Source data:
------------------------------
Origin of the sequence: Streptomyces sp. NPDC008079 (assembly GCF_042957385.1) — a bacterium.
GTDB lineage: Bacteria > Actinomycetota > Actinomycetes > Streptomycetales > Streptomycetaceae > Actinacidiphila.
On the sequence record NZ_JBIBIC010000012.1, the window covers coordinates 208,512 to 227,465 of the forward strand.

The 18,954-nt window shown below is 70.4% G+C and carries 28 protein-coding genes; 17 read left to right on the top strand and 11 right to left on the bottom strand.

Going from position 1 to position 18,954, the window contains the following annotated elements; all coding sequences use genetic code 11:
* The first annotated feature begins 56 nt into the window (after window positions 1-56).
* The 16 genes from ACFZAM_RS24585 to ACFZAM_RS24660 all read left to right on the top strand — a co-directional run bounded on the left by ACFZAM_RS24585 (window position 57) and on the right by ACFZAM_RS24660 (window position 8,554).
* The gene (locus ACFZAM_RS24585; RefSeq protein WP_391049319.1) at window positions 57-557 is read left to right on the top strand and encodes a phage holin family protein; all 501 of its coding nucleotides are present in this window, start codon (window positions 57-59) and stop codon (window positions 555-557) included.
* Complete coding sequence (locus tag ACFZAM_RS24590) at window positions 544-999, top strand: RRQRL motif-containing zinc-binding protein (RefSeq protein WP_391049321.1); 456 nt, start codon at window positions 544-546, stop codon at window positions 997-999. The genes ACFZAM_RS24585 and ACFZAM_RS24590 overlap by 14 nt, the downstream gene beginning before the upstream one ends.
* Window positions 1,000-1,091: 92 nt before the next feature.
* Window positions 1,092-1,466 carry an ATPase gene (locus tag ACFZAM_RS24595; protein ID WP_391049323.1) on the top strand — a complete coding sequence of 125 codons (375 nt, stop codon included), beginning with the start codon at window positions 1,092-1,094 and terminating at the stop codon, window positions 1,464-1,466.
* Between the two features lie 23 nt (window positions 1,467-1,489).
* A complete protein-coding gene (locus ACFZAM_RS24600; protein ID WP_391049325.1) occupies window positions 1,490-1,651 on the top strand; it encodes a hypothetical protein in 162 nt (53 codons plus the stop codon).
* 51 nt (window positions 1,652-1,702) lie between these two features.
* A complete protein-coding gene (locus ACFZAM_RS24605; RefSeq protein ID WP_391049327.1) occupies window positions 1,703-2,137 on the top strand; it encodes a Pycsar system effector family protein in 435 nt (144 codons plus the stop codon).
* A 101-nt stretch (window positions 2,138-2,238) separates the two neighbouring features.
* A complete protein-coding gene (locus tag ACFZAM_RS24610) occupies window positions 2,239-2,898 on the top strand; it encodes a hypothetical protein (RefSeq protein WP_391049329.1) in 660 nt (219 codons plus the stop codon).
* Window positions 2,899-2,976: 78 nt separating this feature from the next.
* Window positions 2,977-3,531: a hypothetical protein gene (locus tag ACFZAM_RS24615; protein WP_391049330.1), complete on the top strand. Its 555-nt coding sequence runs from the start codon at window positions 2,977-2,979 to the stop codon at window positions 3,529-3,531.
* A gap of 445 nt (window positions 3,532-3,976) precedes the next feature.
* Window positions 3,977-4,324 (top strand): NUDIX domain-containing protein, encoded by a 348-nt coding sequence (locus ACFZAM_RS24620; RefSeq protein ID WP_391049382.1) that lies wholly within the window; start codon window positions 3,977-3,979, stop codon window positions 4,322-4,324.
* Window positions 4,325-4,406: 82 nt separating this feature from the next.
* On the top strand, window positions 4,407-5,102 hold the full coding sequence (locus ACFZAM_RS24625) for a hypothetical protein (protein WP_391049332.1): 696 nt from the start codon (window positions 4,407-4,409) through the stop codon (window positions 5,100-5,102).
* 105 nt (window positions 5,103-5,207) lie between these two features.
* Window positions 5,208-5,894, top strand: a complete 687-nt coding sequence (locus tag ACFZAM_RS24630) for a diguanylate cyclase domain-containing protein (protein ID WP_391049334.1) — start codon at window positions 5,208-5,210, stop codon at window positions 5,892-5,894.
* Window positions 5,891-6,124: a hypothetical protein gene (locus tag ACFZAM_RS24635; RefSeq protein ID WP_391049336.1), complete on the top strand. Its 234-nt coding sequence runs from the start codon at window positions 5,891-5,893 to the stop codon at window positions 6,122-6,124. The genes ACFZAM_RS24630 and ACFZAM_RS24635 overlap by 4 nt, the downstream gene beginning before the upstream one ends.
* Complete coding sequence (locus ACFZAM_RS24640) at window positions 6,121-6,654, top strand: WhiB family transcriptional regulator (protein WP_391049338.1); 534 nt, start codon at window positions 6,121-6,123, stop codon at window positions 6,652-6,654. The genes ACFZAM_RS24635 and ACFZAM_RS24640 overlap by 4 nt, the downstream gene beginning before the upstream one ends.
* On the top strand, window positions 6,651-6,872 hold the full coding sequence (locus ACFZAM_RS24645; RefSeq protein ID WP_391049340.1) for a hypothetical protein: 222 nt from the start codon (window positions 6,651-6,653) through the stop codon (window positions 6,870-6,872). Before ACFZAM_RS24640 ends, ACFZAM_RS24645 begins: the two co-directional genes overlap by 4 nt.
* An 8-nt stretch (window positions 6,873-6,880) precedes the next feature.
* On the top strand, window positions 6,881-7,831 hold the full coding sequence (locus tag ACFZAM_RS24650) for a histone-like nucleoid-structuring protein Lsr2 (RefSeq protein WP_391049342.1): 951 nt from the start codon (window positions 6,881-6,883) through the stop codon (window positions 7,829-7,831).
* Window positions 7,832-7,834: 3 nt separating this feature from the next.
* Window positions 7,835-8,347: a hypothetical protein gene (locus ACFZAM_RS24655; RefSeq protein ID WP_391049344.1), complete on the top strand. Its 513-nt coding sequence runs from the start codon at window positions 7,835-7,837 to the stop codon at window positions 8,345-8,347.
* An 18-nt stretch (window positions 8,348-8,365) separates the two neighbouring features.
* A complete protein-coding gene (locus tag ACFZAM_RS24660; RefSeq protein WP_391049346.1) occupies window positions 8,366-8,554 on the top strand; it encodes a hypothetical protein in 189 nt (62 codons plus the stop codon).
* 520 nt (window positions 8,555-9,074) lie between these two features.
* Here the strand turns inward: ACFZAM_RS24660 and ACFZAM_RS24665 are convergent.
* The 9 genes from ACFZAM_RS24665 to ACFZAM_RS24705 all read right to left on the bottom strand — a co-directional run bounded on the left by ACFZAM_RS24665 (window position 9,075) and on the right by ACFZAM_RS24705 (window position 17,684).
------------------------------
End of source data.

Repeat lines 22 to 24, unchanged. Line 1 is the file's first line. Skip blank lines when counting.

* Window positions 4,325-4,406: 82 nt separating this feature from the next.
* On the top strand, window positions 4,407-5,102 hold the full coding sequence (locus ACFZAM_RS24625) for a hypothetical protein (protein WP_391049332.1): 696 nt from the start codon (window positions 4,407-4,409) through the stop codon (window positions 5,100-5,102).
* 105 nt (window positions 5,103-5,207) lie between these two features.